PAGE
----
April 13, 2015

13/04/2015: The Interview: Joel Newman, AFIA

http://issuu.com/gfmt/docs/mag1502_w1/80First published in Milling and Grain, February 2015
     
Joel Newman is the American Feed Industry Association’s president, CEO and corporate treasurer. Newman has more than three decades of diverse executive experience in agribusiness, with United Cooperative Farmers, Maple Leaf Foods and Agway. He brought an exciting new vision to the association when he joined in 2004 and has effectively led the membership and staff through a landmark era of change. Newman represents AFIA on international issues and is a director of the International Feed Industry Federation, headquartered in Germany. He holds a bachelor’s degree in animal science from West Virginia University and a Master of Business Administration in finance and marketing from Syracuse University.

         

Can you tell us about your background and view of feed milling?
I just celebrated my tenth anniversary with AFIA, but was involved with the organisation as a member and served on its Board of Directors before that. I have been involved with the food and feed industry for 43 years, working on the business side of United Cooperative Farmers, Maple Leaf Foods and Agway, and that business experience has been very instrumental in my present position with AFIA.

The feed industry provides animals with the necessary balanced nutrients for proper growth, development and maintenance. It also helps give nutrients and supplements that may be missing from an animal’s natural diet.

What are the main values of AFIA and both its long-term and short-term goals?
 

AFIA is committed to representing the total feed industry, as a key segment of the food chain, and member companies’ interests with one industry leadership voice. Our focus is on matters involving federal and state legislation and regulation, as well as global standards and issues; keeping members informed of developments important to them; creating opportunities to network and address common issues and interacting with key stakeholders essential to the success of the feed and animal agriculture industries.

AFIA’s primary founding purposes were to promote and assure feed safety and to promote harmonisation of all state feed laws with uniform labeling and regulations, which is still very true today.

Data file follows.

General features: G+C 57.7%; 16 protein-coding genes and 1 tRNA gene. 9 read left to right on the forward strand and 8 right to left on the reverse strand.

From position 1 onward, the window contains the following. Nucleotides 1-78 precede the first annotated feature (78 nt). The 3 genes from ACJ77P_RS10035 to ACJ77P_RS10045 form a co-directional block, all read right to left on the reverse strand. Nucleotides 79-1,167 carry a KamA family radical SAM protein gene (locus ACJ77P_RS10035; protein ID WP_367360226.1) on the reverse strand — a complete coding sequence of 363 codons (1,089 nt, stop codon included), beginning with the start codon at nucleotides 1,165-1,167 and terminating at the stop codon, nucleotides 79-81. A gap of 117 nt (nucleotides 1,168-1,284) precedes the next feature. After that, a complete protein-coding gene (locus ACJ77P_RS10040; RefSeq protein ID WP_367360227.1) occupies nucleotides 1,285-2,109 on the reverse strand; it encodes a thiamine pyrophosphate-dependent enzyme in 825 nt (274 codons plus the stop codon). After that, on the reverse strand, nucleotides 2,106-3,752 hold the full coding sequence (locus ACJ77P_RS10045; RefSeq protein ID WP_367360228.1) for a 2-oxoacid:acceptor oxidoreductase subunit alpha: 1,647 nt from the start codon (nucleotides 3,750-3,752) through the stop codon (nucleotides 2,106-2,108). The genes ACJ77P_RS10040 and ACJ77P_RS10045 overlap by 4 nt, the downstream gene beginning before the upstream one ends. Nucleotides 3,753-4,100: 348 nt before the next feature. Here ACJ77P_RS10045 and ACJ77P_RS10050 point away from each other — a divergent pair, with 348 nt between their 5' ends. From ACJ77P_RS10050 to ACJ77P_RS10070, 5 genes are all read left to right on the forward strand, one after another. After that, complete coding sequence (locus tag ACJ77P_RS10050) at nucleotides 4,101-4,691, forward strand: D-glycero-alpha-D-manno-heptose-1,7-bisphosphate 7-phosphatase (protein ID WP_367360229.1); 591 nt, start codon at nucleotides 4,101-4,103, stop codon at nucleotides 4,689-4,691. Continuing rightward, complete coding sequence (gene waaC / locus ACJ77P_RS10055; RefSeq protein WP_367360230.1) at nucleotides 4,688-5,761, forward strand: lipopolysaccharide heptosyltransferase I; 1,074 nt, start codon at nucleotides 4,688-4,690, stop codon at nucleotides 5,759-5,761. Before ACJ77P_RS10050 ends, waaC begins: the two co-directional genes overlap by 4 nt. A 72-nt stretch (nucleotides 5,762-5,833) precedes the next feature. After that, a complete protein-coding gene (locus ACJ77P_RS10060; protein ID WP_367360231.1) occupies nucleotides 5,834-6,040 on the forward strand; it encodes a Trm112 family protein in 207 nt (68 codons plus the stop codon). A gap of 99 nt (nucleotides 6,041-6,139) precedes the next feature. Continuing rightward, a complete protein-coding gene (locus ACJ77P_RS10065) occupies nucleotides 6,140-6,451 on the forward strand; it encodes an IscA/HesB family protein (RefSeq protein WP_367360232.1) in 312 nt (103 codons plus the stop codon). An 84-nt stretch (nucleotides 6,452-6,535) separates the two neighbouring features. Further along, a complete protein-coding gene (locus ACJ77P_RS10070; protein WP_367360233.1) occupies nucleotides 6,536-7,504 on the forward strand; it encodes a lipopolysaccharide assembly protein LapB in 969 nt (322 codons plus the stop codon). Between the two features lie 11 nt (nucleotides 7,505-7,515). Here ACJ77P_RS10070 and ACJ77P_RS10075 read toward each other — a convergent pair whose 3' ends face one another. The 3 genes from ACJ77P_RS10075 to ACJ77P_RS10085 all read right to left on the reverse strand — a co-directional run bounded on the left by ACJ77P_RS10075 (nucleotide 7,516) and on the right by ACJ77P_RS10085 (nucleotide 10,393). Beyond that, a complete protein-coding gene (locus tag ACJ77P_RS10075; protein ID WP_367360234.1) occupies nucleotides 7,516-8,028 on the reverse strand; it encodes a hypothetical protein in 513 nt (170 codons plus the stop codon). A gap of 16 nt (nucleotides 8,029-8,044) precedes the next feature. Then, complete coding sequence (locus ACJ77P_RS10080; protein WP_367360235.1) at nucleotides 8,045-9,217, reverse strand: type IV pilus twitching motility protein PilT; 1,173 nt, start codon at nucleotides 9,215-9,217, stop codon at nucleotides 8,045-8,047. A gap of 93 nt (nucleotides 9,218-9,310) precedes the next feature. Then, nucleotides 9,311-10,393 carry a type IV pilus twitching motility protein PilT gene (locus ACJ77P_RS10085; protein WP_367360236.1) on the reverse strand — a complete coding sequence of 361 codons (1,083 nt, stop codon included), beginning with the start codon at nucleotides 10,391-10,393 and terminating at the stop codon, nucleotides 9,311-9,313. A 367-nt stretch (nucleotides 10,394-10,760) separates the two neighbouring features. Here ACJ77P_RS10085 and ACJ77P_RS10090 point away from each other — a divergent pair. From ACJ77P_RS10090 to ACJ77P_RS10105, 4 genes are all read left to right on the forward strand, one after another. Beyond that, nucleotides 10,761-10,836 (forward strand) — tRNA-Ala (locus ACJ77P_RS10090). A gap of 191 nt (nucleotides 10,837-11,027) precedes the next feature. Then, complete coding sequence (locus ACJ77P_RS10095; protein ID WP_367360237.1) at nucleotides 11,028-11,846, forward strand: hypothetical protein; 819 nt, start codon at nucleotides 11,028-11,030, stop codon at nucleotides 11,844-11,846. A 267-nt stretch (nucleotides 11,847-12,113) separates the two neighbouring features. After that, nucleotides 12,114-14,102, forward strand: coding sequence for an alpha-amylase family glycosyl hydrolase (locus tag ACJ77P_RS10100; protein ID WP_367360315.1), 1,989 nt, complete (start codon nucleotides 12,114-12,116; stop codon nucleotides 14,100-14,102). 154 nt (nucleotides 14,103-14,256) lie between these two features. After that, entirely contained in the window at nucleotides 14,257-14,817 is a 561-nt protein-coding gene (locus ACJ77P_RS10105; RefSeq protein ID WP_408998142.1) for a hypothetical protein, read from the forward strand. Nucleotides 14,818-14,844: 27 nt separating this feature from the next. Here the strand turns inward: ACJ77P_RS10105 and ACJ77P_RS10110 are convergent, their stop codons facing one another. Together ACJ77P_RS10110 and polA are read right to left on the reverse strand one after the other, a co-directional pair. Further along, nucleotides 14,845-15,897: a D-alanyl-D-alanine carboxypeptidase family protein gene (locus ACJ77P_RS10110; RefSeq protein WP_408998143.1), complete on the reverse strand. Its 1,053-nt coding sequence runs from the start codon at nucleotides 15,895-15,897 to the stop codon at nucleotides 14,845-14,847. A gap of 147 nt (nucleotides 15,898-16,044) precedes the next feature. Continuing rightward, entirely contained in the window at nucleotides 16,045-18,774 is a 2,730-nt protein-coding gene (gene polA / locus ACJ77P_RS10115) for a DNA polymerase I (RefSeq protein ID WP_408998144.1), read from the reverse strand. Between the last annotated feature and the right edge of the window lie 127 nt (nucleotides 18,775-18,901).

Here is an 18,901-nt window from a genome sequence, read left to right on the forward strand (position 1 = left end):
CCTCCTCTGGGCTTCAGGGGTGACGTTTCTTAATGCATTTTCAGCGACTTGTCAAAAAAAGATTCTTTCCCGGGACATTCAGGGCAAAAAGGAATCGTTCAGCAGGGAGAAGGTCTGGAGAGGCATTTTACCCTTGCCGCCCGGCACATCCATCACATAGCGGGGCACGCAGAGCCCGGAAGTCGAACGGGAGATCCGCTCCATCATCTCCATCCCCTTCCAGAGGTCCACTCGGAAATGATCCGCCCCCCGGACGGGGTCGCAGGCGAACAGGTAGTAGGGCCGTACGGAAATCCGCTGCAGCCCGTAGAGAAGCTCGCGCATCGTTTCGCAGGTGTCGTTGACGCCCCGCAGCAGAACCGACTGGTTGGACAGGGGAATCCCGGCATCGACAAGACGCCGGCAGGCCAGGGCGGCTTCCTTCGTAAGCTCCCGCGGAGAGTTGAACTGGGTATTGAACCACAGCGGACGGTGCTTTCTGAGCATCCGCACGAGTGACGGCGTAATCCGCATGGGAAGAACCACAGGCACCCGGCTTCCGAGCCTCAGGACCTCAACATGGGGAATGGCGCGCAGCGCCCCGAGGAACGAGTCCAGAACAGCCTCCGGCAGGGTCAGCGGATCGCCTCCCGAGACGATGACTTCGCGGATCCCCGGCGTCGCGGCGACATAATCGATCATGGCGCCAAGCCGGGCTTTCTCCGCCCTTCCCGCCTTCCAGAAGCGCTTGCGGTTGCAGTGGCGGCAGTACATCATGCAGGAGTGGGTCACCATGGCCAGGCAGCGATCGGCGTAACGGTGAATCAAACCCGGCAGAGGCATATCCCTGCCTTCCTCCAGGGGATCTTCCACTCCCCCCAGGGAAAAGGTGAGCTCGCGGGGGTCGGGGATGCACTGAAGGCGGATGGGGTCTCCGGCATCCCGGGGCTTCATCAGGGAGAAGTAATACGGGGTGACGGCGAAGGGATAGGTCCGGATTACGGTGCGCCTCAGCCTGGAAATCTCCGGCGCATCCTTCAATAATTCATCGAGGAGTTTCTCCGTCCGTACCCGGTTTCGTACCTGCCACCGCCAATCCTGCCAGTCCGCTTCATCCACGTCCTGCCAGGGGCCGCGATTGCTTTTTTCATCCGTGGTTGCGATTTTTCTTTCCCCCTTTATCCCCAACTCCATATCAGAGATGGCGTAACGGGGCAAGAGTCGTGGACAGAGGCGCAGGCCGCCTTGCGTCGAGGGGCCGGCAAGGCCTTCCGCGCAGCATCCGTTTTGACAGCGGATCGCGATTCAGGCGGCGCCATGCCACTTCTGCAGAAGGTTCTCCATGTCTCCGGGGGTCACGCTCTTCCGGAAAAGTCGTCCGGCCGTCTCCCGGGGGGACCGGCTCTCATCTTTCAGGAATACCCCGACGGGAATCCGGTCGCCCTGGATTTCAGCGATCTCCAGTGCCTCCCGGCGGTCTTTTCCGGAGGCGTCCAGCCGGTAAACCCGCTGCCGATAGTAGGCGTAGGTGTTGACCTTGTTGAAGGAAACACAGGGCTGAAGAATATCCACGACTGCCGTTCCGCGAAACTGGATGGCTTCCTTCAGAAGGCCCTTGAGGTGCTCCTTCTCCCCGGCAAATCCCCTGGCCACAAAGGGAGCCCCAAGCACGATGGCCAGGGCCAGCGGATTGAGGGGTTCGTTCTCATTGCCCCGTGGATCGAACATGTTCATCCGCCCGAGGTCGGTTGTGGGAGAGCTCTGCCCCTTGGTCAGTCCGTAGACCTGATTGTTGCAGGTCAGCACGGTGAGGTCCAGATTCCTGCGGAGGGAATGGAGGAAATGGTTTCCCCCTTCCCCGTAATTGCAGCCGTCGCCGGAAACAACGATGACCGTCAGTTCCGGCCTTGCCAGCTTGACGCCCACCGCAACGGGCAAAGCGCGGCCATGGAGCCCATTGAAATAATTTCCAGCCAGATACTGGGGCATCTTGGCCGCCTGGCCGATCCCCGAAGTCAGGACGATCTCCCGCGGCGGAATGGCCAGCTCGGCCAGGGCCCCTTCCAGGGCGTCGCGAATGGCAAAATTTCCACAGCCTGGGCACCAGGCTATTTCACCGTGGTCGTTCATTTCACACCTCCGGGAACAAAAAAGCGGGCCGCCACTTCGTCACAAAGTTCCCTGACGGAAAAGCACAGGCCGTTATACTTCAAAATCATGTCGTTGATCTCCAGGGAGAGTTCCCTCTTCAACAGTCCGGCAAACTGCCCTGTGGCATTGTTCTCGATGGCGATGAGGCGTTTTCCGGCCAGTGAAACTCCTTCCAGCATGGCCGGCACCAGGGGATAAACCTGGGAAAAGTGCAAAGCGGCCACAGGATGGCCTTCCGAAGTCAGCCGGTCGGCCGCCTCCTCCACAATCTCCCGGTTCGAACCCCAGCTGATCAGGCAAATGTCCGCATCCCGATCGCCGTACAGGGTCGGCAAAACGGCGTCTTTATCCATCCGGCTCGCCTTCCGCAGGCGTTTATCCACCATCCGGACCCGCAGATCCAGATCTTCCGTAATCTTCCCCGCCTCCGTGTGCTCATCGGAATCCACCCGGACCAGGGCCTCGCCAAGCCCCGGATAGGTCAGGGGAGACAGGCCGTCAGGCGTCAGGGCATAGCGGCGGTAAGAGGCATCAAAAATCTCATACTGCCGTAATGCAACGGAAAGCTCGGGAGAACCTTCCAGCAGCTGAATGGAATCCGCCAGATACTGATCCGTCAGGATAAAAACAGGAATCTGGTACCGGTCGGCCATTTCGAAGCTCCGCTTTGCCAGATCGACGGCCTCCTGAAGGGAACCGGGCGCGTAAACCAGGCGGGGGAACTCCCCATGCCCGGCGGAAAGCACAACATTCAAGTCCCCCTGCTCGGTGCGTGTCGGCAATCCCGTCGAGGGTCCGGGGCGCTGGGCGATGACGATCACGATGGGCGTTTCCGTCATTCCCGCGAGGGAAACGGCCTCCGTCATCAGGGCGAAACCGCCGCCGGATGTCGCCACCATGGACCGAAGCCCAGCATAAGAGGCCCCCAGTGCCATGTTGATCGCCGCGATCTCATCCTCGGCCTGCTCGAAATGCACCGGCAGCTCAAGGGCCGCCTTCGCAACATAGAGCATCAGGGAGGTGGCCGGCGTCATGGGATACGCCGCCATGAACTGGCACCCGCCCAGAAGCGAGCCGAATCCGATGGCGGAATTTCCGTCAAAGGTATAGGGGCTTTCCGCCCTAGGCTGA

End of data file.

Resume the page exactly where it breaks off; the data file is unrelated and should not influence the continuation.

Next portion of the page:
Our staff are currently working on issues such as the Food Safety Modernisation Act, which we consider both a short-term and long-term project, the Veterinary Feed Directive, continual improvement of our third-party feed safety certification programs and more.

What recent legislative developments have taken place with regards to the feed industry?

We are currently experiencing the largest rule change to happen to the animal food industry since the 1950s. AFIA and its members have worked closely with other industry groups to submit comments that best represent the feed industry’s praises, objections and suggestions. Currently FDA is reviewing those comments and have until August to do so. We have faith they will take our suggestions seriously, especially when it comes to the high cost of the rule if implemented as it was first posted as the proposed rule.

With a growing population predicted to reach nine billion by 2050, what pressures and demands has this placed upon the feed industry and what challenges does the feed industry face? 

The growing demand to meet the demand is something that agriculture faces in the U.S. and globally. We will have to produce more with less; less land, less resources, less water, while protecting our natural resources and ensuring the economic well-being of customers, their communities and the industry. This is the definition of sustainability. Agriculture is a very sustainable industry, and has made continuous and significant improvements over the last 40 years. The feed industry’s ability to be sustainable also factors into that. AFIA and our members follow four focal points as we work to ensure a sustainable future for the industry:

1.    Optimise the use of energy and natural resources for feed production.
2.    Enhance production efficiency and productivity.
3.    Promote understanding and appreciation of U.S. food production.
4.    Support our local communities.

In fact, we recently released our annual Community Involvement and Charitable Giving Survey, which correlates with focal point number four. To learn more about sustainability in the feed industry, watch our recently released video here: http://bit.ly/1An5ysN

Which countries do you predict will be at the forefront of global feed production in the future? 

While all countries desire to be as self-sufficient in food production as possible, globally we will need to identify where feed and animal production can be most sustainable and intensify production in those regions. We also must share the education and technology to assist individual countries to continually improve their food production and sustainability.

What were the main focal points for AFIA at this year’s IPPE? 
 

AFIA is one of three organisations that hosts the International Production & Processing Expo. AFIA along with the North American Meat Institute and the U.S. Poultry & Egg Association joined forces, co-locating their trade shows on feed, meat and poultry.

AFIA hosted the following events on some of our main areas of focus: FSMA, trade and pet food. 


1.    AFIA’s eighth annual Pet Food Conference.
2.    Exporting Feed and Feed Ingredients to the U.S
3.    Food Safety Modernisation Act – Building a Foundation for Compliance.

 


Read the magazine HERE.
 

The Global Miller
This blog is maintained by The Global Miller staff and is supported by the magazine GFMT
which is published by Perendale Publishers Limited.


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